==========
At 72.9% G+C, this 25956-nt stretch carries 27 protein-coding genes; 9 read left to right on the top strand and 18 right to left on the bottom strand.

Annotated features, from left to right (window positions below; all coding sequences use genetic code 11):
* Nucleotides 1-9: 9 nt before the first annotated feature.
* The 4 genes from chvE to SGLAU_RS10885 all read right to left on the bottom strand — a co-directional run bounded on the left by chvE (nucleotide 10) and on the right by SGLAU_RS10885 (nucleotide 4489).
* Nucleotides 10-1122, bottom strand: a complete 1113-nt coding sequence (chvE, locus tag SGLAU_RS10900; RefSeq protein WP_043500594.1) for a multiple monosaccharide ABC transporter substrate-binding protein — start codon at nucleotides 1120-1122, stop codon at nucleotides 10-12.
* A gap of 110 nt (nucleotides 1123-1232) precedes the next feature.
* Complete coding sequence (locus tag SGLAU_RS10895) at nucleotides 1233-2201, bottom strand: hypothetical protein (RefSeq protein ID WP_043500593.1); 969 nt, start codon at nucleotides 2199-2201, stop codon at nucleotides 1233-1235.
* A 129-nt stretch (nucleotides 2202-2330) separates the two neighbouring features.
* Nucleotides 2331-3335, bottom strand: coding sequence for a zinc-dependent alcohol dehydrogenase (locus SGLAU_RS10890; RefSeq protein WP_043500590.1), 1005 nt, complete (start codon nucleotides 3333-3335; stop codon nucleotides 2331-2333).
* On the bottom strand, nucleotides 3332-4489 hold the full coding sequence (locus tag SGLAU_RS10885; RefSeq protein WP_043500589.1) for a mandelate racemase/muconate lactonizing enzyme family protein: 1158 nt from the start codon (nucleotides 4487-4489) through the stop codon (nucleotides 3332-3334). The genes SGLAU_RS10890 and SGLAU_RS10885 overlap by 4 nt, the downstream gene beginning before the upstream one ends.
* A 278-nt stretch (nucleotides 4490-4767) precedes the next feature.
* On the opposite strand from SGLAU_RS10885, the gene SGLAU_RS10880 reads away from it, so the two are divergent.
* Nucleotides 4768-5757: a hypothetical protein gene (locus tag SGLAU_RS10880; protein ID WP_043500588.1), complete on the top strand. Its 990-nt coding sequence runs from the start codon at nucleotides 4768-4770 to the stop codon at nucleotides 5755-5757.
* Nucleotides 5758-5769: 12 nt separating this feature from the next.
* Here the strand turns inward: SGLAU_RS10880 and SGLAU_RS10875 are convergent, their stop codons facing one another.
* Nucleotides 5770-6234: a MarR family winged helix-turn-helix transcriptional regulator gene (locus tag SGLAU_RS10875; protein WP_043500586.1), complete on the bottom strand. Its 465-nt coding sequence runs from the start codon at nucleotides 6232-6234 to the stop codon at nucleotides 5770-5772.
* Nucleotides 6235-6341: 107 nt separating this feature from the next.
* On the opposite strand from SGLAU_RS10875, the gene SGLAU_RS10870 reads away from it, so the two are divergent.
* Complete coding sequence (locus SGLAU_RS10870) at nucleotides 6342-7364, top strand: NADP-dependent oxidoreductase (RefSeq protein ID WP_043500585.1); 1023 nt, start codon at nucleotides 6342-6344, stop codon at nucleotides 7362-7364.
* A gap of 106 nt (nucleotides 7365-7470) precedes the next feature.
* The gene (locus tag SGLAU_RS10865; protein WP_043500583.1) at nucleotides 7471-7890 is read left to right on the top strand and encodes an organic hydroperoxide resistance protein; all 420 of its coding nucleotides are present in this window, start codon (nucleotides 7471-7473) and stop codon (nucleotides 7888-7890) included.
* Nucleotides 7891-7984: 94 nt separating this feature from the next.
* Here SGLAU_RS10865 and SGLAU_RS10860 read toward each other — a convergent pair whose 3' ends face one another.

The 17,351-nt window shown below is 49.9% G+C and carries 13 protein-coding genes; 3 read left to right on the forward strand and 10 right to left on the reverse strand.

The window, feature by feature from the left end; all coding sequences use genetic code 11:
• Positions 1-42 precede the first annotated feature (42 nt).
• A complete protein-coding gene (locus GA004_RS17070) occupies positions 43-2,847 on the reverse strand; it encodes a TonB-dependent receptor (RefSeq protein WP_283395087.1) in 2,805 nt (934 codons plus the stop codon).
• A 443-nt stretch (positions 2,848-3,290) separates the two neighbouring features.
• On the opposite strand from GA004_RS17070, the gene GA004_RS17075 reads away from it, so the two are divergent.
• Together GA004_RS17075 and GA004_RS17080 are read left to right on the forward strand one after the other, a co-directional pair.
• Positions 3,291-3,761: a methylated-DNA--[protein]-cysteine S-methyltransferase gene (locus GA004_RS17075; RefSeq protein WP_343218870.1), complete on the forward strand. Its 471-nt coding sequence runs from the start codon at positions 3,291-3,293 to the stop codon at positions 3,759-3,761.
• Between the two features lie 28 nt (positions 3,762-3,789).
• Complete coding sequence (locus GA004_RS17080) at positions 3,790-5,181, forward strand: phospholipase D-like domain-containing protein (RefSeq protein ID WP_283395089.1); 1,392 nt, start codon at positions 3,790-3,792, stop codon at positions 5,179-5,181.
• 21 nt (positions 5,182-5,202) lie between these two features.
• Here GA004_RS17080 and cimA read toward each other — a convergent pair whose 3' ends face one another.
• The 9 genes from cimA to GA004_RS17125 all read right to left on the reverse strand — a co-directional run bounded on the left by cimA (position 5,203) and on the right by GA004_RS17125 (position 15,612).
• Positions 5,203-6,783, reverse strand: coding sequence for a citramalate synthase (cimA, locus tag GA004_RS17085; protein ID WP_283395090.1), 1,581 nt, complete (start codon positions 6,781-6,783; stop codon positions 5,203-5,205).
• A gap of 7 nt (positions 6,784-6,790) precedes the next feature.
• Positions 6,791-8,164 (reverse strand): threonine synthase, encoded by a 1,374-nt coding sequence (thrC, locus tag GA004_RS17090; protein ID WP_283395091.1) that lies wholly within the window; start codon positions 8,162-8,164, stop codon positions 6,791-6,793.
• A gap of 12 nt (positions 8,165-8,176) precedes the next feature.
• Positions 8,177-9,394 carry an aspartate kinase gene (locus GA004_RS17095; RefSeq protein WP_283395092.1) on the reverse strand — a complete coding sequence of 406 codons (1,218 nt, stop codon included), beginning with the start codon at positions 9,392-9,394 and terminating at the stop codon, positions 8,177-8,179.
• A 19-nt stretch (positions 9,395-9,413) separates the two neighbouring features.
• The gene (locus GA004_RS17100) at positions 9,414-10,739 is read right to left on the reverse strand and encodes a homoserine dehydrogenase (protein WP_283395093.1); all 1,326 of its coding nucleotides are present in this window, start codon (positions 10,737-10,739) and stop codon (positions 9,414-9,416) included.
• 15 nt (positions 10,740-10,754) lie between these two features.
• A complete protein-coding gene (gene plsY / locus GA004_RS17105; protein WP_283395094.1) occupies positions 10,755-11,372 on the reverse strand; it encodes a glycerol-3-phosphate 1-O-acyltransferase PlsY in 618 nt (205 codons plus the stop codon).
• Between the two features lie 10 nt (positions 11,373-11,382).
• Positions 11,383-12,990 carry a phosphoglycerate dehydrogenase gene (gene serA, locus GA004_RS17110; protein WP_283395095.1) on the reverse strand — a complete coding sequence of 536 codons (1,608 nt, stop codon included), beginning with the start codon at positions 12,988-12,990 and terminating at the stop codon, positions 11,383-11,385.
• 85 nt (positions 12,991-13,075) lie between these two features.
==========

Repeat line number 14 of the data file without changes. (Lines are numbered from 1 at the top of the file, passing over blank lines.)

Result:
* Nucleotides 5758-5769: 12 nt separating this feature from the next.